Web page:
Among the most emotionally fraught issues of our time is the question of who gets in — and who should get in — to the most selective colleges in the nation.
High-profile scholars, educators, and pundits stake out positions in books and screeds. Passionate opinion pieces abound. Legal cases make their way all the way up to the Supreme Court, only to be complicated by subsequent rulings that still have not resulted in total clarity.
What the endless debate about fairness in college admissions needs is a wise, thoughtful, informed, and far-ranging consideration of the issues and rigorous data to support the conclusions. That’s what Emeritus Professor Rebecca Zwick offers in Who Gets In? Strategies for Fair and Effective College Admissions.
I think this book will be immediately regarded as the definitive source on fairness in college admissions, and I expect it to be the gold standard for years to come.
If you were to ask people at random who they think should get into the best colleges and universities, some would say that the answer is obvious: The students with the best records should get in.
From that perspective, getting admitted to a great college is a reward for past performance. That’s not as straightforward as it seems, because what counts as a measure of performance is controversial. Is it grades? Scores on tests such as the SAT or ACT? Letters of recommendation? Evidence of grit?
The goal of rewarding past performance is only one of the five major goals of college admissions that Zwick identifies. Alternatively, schools may want to identify the most talented students – even if their performance on traditional measures is not superb – and nurture them.
Alternately, educational institutions may have the explicit goal of expanding college access to a wider range of people and increasing social mobility. They could also aspire to an admissions policy that maximizes the benefit to society. Or they could simply try to fulfill their own institutional needs. If, Zwick writes, for example, “the school needs more players for the lacrosse team or more oboists for the orchestra,” then those applicants could receive preferential consideration over applicants who do not fill those needs.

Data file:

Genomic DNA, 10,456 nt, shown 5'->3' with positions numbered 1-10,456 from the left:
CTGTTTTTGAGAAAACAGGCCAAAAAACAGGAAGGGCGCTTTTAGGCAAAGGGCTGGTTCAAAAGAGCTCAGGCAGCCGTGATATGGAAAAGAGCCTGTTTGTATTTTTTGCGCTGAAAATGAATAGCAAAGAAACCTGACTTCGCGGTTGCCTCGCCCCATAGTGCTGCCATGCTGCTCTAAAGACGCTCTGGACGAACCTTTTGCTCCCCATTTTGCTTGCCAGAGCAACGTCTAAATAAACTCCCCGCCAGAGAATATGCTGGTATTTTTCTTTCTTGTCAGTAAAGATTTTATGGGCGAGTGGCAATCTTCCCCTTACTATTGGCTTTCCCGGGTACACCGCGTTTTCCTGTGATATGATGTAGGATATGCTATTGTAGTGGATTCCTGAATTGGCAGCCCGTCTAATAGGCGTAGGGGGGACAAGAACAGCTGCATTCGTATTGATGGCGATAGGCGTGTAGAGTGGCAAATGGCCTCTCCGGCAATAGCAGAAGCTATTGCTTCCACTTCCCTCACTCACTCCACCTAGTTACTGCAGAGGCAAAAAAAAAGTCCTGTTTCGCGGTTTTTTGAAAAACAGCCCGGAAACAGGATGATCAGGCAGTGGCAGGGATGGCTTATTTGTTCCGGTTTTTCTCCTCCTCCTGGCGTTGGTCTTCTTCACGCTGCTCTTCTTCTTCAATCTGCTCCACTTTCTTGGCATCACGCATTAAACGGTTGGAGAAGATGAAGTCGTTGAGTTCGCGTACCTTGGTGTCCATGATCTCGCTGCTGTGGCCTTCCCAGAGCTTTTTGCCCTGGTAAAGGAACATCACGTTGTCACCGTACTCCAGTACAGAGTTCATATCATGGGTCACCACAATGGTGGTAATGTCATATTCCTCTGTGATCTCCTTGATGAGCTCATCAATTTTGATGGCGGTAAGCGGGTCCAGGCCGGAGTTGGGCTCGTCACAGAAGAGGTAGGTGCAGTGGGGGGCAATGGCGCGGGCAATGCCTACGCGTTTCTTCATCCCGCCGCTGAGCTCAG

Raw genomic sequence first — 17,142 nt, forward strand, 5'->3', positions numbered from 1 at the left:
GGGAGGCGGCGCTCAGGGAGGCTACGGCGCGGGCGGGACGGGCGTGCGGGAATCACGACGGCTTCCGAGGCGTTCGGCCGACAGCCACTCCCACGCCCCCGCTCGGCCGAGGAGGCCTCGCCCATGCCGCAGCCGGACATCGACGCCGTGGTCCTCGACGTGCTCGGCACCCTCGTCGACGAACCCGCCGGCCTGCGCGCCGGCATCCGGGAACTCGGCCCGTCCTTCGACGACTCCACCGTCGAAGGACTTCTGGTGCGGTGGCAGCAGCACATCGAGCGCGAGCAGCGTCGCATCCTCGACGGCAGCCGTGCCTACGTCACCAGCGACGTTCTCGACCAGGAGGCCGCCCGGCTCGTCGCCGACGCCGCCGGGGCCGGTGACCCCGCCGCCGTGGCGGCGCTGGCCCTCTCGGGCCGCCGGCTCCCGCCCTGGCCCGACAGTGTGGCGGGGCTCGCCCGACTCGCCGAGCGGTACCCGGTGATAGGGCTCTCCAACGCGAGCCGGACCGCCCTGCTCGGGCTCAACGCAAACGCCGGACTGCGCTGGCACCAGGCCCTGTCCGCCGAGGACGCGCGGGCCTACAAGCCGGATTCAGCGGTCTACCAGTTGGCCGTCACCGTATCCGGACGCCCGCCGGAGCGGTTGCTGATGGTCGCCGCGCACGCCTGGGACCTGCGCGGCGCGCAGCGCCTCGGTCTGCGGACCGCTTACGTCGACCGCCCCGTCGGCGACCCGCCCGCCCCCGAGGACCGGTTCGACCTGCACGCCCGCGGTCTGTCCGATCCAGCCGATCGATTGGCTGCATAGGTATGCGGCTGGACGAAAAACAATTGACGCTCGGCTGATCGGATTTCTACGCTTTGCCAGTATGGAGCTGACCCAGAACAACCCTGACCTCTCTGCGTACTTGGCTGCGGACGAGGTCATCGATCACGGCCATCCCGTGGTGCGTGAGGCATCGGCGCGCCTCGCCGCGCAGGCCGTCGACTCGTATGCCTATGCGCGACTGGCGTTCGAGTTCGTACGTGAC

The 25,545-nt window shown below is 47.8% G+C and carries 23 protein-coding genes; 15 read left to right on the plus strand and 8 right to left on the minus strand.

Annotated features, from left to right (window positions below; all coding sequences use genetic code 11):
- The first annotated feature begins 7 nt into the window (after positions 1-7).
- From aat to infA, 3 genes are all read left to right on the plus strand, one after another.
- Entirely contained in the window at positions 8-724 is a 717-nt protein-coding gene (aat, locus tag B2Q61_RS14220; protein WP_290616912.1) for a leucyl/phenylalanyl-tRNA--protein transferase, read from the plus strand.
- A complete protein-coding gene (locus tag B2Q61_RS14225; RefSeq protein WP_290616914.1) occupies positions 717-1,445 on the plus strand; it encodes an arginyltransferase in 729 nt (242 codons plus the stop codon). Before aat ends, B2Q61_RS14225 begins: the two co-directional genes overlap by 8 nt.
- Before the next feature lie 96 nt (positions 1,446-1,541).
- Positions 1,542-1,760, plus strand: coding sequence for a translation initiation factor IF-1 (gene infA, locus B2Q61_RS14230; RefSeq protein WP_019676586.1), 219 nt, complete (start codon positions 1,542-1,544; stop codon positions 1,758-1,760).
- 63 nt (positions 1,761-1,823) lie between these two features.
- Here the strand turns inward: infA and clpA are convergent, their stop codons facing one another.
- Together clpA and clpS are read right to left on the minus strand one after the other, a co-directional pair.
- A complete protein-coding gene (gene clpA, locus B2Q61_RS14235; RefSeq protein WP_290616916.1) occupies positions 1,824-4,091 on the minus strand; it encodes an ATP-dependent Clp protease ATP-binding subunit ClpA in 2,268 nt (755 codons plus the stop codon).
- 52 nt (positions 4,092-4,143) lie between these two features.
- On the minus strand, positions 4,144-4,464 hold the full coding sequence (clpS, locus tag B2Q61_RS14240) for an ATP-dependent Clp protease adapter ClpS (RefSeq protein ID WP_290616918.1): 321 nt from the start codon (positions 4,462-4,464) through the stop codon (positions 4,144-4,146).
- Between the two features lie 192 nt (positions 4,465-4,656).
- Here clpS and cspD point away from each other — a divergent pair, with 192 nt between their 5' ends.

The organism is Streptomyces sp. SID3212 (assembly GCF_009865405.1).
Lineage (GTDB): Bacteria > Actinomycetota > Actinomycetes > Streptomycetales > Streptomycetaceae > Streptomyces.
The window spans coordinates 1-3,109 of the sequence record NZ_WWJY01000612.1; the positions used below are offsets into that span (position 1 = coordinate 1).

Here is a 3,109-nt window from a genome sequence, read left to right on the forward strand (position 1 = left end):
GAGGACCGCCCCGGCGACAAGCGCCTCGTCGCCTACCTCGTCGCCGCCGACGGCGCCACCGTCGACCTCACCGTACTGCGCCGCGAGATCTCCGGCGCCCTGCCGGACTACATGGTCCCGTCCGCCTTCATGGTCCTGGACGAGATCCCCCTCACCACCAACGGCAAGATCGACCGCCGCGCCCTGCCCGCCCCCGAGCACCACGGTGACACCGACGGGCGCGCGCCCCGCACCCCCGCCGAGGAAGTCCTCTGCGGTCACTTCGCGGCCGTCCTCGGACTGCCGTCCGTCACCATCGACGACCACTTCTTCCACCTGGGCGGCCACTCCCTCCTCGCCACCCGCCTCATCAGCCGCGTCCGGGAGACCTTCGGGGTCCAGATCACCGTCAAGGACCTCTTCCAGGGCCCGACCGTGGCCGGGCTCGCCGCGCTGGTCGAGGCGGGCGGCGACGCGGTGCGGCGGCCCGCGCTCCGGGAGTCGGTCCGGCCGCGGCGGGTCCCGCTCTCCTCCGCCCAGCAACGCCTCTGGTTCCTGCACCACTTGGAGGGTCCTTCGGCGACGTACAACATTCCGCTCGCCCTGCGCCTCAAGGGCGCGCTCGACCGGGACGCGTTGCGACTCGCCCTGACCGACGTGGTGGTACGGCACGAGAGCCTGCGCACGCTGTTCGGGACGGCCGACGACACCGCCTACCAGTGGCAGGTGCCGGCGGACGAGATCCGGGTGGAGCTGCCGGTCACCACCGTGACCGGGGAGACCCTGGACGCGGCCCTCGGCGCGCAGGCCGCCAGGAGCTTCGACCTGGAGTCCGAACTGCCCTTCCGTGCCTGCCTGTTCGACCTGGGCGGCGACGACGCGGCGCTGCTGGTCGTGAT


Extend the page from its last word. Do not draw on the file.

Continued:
Another fundamental question with a non-obvious answer is: How do we know whether an admissions policy wound up being fair (ethical and just) and effective (it achieved what it intended to achieve)?
Should we look at how well the students do in college – as indicated, for example, by their GPA or their rates of graduating? Should we look farther into the future and see how they do in the job market, or whether they turn out to be good citizens? Or is a fair policy one that admits the most diverse class, including students from under-represented minorities as well as low-income or low socioeconomic status students?
The issue of diversity is perhaps the most contentious one in college admissions. Even among those who accept that diversity is an important goal, there is disagreement about how best to achieve it.
For example, there are those who believe that SAT scores measure little more than parents’ wealth, and should therefore be excluded from admissions criteria. Some believe that a good alternative is a percent plan, in which (for example) the top ten percent of students in every high school are automatically granted admission to one of the state universities, as long as they have taken the requisite courses.